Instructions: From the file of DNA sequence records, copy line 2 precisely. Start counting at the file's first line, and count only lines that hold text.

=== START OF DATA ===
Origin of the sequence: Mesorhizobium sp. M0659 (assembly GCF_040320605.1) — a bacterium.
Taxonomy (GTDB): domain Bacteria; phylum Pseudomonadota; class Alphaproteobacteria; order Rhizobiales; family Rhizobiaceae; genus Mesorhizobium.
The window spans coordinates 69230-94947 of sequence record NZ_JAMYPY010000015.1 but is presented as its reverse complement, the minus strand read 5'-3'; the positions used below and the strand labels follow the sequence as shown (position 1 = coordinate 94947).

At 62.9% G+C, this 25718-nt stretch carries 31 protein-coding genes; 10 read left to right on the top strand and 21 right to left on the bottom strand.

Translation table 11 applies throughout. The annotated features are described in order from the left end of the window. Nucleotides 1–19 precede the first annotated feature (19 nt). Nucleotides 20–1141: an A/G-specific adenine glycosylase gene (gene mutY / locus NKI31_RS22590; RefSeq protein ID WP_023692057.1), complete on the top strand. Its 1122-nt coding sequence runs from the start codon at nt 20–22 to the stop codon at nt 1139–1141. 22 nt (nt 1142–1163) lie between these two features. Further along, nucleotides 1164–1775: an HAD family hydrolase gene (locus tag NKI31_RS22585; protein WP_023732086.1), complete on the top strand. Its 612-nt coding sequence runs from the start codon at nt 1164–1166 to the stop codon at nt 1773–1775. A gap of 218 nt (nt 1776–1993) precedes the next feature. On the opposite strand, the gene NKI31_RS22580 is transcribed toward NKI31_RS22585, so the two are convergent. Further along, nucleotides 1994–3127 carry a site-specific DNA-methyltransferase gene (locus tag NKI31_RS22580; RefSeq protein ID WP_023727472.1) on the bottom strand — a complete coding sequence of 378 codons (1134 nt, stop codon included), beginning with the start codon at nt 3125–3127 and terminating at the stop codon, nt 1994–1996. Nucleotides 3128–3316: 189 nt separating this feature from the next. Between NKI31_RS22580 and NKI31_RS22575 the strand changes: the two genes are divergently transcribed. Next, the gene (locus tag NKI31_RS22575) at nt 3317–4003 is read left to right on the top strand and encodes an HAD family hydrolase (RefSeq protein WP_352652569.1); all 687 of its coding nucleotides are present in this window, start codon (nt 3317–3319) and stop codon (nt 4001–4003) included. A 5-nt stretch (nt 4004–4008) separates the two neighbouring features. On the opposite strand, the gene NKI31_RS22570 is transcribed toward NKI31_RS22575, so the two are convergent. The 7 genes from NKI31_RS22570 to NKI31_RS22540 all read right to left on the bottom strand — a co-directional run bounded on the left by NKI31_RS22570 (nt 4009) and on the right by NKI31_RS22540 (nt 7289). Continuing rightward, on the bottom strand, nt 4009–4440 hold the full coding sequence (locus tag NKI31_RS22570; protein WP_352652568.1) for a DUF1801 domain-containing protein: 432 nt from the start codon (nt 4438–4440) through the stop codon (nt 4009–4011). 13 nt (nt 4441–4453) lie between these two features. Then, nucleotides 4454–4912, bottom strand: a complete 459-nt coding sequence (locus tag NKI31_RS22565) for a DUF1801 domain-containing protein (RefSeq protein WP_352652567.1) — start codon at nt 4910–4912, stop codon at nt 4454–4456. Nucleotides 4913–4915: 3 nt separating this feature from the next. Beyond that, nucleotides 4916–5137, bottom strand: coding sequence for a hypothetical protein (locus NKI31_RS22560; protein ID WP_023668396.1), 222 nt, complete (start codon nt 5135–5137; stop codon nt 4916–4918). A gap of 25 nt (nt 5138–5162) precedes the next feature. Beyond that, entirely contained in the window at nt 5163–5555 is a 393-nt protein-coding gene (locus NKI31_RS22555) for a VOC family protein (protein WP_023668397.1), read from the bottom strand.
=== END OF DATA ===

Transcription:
Taxonomy (GTDB): domain Bacteria; phylum Pseudomonadota; class Alphaproteobacteria; order Rhizobiales; family Rhizobiaceae; genus Mesorhizobium.